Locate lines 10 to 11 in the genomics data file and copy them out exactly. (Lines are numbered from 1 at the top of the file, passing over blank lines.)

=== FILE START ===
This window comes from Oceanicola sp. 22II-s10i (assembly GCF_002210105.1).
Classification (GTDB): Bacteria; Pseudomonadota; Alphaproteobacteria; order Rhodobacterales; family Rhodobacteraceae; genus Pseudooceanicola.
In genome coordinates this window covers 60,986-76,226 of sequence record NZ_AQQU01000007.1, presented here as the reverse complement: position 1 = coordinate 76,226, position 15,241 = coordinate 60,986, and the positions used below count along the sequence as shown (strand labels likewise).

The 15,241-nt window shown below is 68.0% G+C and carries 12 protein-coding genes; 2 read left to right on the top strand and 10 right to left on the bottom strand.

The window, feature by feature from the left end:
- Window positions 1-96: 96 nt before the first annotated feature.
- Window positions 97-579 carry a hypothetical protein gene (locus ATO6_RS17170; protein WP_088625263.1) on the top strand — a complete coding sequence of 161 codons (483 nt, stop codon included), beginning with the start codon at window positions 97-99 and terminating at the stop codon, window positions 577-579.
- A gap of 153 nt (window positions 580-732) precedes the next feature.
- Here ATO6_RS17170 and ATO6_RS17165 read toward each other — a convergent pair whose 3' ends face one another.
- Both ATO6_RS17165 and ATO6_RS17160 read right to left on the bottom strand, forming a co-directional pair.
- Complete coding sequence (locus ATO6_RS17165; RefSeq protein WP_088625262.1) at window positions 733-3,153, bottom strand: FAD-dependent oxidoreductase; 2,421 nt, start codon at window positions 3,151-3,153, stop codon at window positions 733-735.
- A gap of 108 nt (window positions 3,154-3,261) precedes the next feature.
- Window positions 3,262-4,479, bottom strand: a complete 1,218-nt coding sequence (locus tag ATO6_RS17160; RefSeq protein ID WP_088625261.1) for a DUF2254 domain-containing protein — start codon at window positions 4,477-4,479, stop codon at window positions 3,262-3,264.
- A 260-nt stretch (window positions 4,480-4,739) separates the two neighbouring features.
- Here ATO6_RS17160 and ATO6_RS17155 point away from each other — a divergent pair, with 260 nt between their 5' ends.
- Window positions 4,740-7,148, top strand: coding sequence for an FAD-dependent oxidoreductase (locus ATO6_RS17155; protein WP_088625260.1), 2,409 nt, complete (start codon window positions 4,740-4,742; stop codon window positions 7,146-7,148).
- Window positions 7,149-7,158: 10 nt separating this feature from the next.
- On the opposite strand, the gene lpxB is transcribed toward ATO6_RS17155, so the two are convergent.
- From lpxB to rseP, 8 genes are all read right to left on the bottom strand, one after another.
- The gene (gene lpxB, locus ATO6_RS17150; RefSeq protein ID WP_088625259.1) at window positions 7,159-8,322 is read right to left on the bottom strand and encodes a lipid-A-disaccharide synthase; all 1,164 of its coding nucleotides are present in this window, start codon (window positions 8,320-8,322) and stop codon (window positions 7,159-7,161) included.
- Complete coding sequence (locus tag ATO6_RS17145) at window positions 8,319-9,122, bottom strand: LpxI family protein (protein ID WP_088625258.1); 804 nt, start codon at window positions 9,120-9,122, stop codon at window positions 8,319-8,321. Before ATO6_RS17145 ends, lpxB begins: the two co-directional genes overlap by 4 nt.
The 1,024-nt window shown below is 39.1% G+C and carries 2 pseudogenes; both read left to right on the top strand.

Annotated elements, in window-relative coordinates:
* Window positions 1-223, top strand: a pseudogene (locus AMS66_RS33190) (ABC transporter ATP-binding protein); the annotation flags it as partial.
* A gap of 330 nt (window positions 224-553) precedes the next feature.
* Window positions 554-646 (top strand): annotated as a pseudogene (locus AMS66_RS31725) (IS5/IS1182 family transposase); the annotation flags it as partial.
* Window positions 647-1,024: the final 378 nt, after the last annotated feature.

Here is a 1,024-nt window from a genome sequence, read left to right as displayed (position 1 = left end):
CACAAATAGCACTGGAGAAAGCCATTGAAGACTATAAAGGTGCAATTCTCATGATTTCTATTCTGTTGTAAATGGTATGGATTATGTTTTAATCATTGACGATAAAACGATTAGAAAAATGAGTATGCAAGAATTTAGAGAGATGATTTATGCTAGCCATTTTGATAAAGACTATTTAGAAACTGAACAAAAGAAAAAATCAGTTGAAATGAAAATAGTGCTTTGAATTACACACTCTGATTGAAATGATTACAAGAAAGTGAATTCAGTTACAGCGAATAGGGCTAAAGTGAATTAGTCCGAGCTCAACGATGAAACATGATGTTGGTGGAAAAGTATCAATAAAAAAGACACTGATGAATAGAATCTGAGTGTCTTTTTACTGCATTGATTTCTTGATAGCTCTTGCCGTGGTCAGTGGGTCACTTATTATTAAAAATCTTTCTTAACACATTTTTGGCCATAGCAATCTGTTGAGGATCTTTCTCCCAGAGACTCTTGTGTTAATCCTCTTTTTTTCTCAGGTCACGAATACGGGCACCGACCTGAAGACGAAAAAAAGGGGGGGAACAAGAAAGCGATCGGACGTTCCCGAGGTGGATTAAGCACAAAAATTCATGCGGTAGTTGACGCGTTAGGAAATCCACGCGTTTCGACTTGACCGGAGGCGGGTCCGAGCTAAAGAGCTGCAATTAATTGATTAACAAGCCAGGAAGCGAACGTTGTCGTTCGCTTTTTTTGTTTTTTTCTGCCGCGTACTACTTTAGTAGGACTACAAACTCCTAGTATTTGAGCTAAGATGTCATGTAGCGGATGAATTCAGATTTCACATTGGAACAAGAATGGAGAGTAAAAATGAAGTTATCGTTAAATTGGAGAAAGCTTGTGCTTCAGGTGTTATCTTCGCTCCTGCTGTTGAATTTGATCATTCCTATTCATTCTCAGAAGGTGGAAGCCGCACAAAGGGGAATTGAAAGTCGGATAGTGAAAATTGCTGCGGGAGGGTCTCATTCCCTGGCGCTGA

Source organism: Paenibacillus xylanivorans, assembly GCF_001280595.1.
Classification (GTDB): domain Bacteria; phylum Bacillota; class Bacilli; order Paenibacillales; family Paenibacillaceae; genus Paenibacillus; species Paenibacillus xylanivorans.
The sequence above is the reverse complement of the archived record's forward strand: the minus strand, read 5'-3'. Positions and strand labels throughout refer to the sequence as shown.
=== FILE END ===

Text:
- Both ATO6_RS17165 and ATO6_RS17160 read right to left on the bottom strand, forming a co-directional pair.
- Complete coding sequence (locus ATO6_RS17165; RefSeq protein WP_088625262.1) at window positions 733-3,153, bottom strand: FAD-dependent oxidoreductase; 2,421 nt, start codon at window positions 3,151-3,153, stop codon at window positions 733-735.